Qatar Airways has reversed course and will include first-class cabins on its coming fleet of Airbus A380 superjumbos to try to woo wealthy leisure and business travellers.
Airline officials are tight-lipped about what offerings will be in store for the airline's version of the double-decker aircraft, but passengers choosing to fly first class will be chauffeured to the plane in BMW 7 Series cars.
Qatar Airways will compete directly with the A380s operated by Emirates Airline, with their enclosed suites and showers, and Singapore Airlines, where first-class travellers are treated to a full-sized bed, desk, seats and personal storage.
The plans come as the Doha-based airline carries out a wide-ranging programme elsewhere in its fleet to rely only on business and economy cabins as the global economy recovers from the recent downturn.
The A380 "will be the only model in our fleet which will have a first-class cabin", Akbar al Baker, the chief executive of Qatar Airways, said last week.
Mr al Baker added the premium cabin would have eight seats in first class from a total of 517.
A typical layout on the A380 accommodates 525 passengers, with 10 first, 76 business, and 439 economy-class seats, Airbus said.
But the European aircraft maker has long marketed the superjumbo as having enormous potential for customising to an airline's specifications. The superjumbo's size led to Airbus at one stage touting the scope for features such as relaxation areas, bars, duty-free shops and beauty salons.
Configurations for the world's largest commercial airliner vary widely, from Korean Air's 407-passenger fit-out to the all-economy set-up for 840 passengers planned by Air Austral, a carrier based in the French island of Reunion in the Indian Ocean.
In terms of luxury appeal, Air France installed an electronic art gallery exclusively for first class and business class on its A380s, while Virgin Atlantic has said it plans to put casinos, double beds and gymnasiums on its superjumbos.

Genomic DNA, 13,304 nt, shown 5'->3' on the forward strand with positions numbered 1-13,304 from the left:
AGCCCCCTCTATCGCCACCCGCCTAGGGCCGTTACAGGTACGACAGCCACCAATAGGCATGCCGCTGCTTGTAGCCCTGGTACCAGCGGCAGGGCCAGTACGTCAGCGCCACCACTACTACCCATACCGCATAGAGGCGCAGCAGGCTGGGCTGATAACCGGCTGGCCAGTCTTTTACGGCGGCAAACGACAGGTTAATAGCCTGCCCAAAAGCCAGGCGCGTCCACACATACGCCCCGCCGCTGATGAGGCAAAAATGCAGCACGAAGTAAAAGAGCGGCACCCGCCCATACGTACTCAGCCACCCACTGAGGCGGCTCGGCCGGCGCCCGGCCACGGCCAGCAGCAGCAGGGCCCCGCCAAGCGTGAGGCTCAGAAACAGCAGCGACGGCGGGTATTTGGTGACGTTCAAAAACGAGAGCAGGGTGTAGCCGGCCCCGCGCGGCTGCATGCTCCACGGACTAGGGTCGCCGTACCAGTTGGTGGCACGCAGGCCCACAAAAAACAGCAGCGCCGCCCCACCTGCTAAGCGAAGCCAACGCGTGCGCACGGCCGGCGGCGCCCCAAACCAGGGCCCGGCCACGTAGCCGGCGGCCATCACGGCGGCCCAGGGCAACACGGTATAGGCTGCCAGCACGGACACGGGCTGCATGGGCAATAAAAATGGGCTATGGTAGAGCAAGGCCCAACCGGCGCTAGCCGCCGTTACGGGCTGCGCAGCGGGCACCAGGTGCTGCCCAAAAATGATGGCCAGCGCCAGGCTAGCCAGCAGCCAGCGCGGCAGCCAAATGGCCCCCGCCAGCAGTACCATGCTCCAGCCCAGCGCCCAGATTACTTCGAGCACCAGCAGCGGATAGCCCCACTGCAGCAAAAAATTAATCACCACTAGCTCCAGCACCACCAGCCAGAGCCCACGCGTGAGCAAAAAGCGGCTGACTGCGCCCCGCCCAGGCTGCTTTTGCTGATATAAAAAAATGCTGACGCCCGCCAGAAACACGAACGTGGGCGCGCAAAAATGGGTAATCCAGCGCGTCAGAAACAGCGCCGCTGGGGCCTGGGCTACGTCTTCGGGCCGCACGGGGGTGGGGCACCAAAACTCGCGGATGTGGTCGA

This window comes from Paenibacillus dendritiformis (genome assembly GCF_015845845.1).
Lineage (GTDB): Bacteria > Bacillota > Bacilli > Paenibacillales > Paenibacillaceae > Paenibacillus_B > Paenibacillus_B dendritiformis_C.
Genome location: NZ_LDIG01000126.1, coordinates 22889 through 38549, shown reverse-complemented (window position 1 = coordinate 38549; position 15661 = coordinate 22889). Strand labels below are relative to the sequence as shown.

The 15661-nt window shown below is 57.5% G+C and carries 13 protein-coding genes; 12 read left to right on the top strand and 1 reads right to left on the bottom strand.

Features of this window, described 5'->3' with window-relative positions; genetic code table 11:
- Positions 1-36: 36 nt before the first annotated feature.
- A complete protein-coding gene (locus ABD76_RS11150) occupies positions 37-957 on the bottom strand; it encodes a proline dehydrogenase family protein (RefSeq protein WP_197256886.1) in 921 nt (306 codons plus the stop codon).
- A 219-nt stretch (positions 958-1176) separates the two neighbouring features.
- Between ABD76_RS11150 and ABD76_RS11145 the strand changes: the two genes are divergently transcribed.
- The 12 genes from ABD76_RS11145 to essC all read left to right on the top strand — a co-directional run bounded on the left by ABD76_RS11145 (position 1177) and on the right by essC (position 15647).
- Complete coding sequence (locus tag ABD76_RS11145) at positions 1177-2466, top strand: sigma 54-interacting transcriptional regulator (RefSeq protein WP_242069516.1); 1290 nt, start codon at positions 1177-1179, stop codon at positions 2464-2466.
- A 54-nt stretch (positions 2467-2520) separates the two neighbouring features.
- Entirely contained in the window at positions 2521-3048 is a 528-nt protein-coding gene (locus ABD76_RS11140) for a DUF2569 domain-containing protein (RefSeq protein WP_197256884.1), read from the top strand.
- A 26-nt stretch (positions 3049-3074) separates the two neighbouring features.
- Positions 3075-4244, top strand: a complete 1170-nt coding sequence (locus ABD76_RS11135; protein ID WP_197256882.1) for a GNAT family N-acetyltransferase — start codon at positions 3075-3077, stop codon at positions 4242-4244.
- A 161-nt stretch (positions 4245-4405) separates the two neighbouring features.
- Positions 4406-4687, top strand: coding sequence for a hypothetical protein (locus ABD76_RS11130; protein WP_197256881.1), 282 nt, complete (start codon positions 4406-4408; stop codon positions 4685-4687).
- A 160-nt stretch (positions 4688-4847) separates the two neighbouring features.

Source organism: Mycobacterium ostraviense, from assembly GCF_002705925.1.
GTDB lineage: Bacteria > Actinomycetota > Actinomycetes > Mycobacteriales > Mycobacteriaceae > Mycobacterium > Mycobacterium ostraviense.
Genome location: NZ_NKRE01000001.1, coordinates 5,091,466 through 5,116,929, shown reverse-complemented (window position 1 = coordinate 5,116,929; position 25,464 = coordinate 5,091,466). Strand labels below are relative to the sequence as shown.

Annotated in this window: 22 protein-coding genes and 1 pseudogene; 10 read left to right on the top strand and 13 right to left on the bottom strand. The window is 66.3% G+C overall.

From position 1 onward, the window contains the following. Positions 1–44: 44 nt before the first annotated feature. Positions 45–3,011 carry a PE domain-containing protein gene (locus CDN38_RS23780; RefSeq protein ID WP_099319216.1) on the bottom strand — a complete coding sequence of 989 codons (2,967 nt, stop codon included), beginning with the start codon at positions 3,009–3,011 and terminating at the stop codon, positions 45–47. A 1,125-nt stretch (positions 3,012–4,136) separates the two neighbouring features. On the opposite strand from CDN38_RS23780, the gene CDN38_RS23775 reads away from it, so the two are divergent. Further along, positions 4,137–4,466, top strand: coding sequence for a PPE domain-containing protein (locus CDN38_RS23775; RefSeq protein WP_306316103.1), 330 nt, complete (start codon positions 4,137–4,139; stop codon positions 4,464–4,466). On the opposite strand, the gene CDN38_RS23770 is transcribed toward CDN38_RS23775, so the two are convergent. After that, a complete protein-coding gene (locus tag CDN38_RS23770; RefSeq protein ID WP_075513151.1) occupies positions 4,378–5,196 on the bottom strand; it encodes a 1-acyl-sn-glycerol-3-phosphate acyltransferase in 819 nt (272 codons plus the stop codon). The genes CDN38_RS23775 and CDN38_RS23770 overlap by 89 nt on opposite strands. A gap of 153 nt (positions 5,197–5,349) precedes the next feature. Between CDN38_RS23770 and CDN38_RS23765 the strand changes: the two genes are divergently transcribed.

Qatar has ordered five of the jets, which cost about US$300 million (Dh1.1 billion) each before standard industry discounts, and plans to order several more, possibly this year, Mr al Baker has said.
It has one of the fastest-growing fleets in the world with 93 jets, up from 80 one year ago.
First-class cabins are not being installed on its new Boeing 777s and are being removed from its fleet of Airbus A330s. In 2009, the airline ripped out the first-class lounges on its Airbus A340-600 jets to make more room for economy seats, with plans to eventually retire the planes.
The appeal of flying the A380 has led passengers to pay a premium for the flights, with Emirates charging nearly Dh40,000 for first-class travel between Dubai and New York.
The first commercial flight of the A380, by Singapore Airlines in October 2007, included a charity auction for seats. Passengers reportedly spent between $560 and $100,000 for the short flight between Singapore and Sydney.
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